After yet another insane showdown that excited the world of mixed martial arts and captivated the sports world, the UFC must find a way to make a third match happen between Anderson Silva and Chael Sonnen.
Even though Silva won the first fight between the two top middleweight fighters in the world, he was battered and bruised often in the 2010 bout. He was hit just 208 times in his first 11 UFC fights, but Sonnen landed a stunning 289 blows to the Brazilian in their first match.
Sonnen actually won the first four rounds unanimously by judges' decision in that bout. But Silva came out of nowhere to submit Sonnen in Round 5.
Sonnen may have crossed the line with some of his comments in the meantime, but he deserved to gloat a bit after the beating he put on the sport's greatest force.
Saturday's sequel started just like the first began. Sonnen came out like a man possessed and brought Silva to the ground less than 10 seconds into the fight. He had Silva on his back for the entirety of the first round.
Although, in usual Silva fashion, he took advantage of a slip-and-fall by Sonnen on a spinning blow that missed. He used the rare window of opportunity to pounce on the American to ensue blows that Sonnen wouldn't recover from and would prompt referee Yves Lavigne to break up the fight with a TKO.
No one is arguing that Sonnen was the superior fighter in the octagon Saturday night or that he deserved the win like he suggested after their opening bout. In fact, Sonnen applauded Silva for accepting the rematch and for showcasing yet another impressive performance.
But the unfolding of events between the fighters Saturday night didn't do much to prove that Sonnen is not capable of beating Silva.
Would YOU like to see Silva-Sonnen turn into a trilogy?
With the way that the middleweight division currently looks, Sonnen undoubtedly poses the biggest threat to Silva's championship belt. If "The Spider" ever loses in the octagon, it will most likely be to Sonnen.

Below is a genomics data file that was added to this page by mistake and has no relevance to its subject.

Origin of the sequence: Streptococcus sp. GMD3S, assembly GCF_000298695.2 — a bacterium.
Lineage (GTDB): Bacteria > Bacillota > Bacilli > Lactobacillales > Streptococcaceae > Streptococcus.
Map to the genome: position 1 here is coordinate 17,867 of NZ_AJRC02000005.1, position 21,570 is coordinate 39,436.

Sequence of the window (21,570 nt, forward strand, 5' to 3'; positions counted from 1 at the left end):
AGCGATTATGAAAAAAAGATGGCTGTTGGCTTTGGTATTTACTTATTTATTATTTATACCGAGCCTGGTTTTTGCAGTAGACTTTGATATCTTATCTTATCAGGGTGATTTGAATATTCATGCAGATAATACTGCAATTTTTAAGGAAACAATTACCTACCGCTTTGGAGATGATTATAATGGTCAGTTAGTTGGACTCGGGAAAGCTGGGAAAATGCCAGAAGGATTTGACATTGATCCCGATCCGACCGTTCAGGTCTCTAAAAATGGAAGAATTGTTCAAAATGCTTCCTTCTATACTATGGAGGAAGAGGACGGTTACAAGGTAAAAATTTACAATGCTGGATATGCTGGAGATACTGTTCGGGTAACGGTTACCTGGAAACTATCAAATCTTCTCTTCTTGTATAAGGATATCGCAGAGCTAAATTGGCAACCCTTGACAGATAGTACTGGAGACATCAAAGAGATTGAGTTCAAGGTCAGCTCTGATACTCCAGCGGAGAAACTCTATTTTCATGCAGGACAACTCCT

That's not to say that Silva will accept a rematch. He looked stronger, more able and more comfortable than in the 2010 bout while answering questions of the rib injury's impact on the first fight with his bitter rival. He proved he's the best and shouldn't have to rest his case on a third match.
But then again, why does a third match have to be the telling one? If Sonnen wins, isn't Silva still 2-of-3? Does Sonnen have the respect for Silva and the sport to agree that a third fight wouldn't decide the ultimate legacy between the two?
Besides, Silva is 37 and Sonnen is 35. We'd have to assume that a third fight wouldn't be for at least one or two more years, when both mixed martial artists could be too far past their prime to even play.
Even if they aren't the dominating, young forces that they used to be, a fight between Anderson Silva and Chael Sonnen would boom UFC's numbers and would be a breathe of fresh air economically for the sport.
Since the sport lives and dies on pay-per-view numbers, chasing the most sexy matchup is a must for Dana White. And with some of his best men on the edge of their careers, he'll have to do everything he can to ensure that they get back in the ring one last time.